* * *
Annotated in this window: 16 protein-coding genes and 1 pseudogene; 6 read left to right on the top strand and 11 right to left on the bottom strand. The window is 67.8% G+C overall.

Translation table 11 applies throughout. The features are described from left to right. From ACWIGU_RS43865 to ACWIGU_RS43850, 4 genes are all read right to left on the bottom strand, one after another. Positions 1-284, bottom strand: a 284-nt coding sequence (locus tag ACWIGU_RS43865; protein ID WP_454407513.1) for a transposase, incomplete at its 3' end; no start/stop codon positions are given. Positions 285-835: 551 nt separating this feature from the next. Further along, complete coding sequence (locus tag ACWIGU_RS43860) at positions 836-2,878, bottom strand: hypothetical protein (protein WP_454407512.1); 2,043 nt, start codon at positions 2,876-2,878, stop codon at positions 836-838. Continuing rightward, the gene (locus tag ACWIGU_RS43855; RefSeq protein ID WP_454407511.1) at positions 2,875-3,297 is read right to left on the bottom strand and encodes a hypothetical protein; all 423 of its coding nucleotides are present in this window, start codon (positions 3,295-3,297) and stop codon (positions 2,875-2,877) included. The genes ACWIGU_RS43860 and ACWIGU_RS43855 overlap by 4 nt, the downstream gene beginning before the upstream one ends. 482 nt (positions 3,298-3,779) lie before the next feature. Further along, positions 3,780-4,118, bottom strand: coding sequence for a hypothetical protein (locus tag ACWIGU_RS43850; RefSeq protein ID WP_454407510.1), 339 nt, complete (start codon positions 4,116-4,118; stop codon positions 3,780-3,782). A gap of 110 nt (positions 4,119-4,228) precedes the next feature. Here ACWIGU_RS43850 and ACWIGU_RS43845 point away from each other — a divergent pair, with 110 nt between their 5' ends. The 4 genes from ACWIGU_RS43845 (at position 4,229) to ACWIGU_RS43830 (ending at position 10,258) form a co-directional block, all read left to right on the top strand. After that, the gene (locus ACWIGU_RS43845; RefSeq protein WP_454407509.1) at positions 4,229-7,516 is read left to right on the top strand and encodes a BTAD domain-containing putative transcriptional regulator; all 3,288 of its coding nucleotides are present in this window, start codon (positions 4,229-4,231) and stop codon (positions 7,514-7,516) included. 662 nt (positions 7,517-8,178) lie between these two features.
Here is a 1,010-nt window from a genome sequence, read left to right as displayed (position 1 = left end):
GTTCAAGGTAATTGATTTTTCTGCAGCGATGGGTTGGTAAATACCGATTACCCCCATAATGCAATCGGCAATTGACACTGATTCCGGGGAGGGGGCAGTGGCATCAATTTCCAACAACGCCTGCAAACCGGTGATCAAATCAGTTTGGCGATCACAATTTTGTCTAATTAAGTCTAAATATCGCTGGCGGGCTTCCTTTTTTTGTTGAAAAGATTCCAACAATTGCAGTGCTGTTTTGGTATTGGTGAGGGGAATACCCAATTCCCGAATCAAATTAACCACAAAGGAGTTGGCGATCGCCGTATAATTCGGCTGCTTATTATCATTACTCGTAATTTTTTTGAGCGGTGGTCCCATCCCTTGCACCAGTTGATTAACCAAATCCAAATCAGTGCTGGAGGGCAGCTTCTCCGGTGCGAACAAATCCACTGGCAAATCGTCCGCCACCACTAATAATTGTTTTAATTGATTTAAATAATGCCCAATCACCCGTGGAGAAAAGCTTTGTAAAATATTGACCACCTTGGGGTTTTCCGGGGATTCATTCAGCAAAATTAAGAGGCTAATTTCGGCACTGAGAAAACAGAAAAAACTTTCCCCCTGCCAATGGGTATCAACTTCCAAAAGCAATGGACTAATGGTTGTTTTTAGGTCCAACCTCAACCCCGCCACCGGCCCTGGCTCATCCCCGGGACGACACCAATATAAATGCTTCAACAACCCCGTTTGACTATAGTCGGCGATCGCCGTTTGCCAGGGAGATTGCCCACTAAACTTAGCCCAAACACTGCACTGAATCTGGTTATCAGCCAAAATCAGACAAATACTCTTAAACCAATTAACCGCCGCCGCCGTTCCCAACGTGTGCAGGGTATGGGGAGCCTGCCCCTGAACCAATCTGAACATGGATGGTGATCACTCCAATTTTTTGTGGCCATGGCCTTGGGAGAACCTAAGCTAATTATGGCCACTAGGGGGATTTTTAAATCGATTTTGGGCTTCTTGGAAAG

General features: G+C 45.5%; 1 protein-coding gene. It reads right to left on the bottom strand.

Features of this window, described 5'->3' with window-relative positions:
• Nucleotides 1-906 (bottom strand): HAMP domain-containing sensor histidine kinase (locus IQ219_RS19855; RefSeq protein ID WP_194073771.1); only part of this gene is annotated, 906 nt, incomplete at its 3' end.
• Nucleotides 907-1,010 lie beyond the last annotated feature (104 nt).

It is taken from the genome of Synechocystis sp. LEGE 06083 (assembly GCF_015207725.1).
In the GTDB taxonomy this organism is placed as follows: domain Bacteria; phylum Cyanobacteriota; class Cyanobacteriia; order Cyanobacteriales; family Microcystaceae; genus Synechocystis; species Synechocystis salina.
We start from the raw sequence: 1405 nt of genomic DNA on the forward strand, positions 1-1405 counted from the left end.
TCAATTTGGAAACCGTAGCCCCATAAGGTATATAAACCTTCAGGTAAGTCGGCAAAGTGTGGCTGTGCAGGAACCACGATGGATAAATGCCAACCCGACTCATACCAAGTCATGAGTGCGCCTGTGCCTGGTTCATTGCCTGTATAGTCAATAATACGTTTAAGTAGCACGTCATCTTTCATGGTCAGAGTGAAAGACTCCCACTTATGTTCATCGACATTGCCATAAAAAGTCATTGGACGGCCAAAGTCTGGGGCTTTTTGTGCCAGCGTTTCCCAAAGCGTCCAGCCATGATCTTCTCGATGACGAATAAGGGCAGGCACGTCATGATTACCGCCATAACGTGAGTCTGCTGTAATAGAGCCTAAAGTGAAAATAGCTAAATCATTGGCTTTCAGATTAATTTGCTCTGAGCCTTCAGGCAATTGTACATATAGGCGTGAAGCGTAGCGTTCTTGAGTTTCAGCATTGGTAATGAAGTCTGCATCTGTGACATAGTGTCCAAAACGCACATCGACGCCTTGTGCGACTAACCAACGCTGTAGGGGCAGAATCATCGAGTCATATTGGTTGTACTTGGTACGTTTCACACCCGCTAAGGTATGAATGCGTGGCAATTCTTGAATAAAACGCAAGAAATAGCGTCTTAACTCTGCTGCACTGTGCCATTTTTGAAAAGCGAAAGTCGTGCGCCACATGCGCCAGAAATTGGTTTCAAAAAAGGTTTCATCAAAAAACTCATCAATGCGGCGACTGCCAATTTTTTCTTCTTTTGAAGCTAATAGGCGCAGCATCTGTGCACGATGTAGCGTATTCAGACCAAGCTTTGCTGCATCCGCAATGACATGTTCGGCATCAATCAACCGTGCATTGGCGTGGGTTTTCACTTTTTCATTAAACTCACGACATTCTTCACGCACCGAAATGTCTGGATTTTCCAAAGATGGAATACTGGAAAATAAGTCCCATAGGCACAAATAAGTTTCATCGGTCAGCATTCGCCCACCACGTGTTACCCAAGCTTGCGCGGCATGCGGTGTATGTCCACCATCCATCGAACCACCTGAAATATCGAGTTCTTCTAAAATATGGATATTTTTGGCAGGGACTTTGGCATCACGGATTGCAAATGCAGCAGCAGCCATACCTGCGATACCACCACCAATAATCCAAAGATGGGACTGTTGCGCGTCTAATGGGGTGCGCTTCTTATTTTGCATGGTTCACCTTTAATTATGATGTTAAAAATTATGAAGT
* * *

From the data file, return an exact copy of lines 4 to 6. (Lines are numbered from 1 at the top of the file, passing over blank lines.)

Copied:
GTTCAAGGTAATTGATTTTTCTGCAGCGATGGGTTGGTAAATACCGATTACCCCCATAATGCAATCGGCAATTGACACTGATTCCGGGGAGGGGGCAGTGGCATCAATTTCCAACAACGCCTGCAAACCGGTGATCAAATCAGTTTGGCGATCACAATTTTGTCTAATTAAGTCTAAATATCGCTGGCGGGCTTCCTTTTTTTGTTGAAAAGATTCCAACAATTGCAGTGCTGTTTTGGTATTGGTGAGGGGAATACCCAATTCCCGAATCAAATTAACCACAAAGGAGTTGGCGATCGCCGTATAATTCGGCTGCTTATTATCATTACTCGTAATTTTTTTGAGCGGTGGTCCCATCCCTTGCACCAGTTGATTAACCAAATCCAAATCAGTGCTGGAGGGCAGCTTCTCCGGTGCGAACAAATCCACTGGCAAATCGTCCGCCACCACTAATAATTGTTTTAATTGATTTAAATAATGCCCAATCACCCGTGGAGAAAAGCTTTGTAAAATATTGACCACCTTGGGGTTTTCCGGGGATTCATTCAGCAAAATTAAGAGGCTAATTTCGGCACTGAGAAAACAGAAAAAACTTTCCCCCTGCCAATGGGTATCAACTTCCAAAAGCAATGGACTAATGGTTGTTTTTAGGTCCAACCTCAACCCCGCCACCGGCCCTGGCTCATCCCCGGGACGACACCAATATAAATGCTTCAACAACCCCGTTTGACTATAGTCGGCGATCGCCGTTTGCCAGGGAGATTGCCCACTAAACTTAGCCCAAACACTGCACTGAATCTGGTTATCAGCCAAAATCAGACAAATACTCTTAAACCAATTAACCGCCGCCGCCGTTCCCAACGTGTGCAGGGTATGGGGAGCCTGCCCCTGAACCAATCTGAACATGGATGGTGATCACTCCAATTTTTTGTGGCCATGGCCTTGGGAGAACCTAAGCTAATTATGGCCACTAGGGGGATTTTTAAATCGATTTTGGGCTTCTTGGAAAG

General features: G+C 45.5%; 1 protein-coding gene. It reads right to left on the bottom strand.

Features of this window, described 5'->3' with window-relative positions: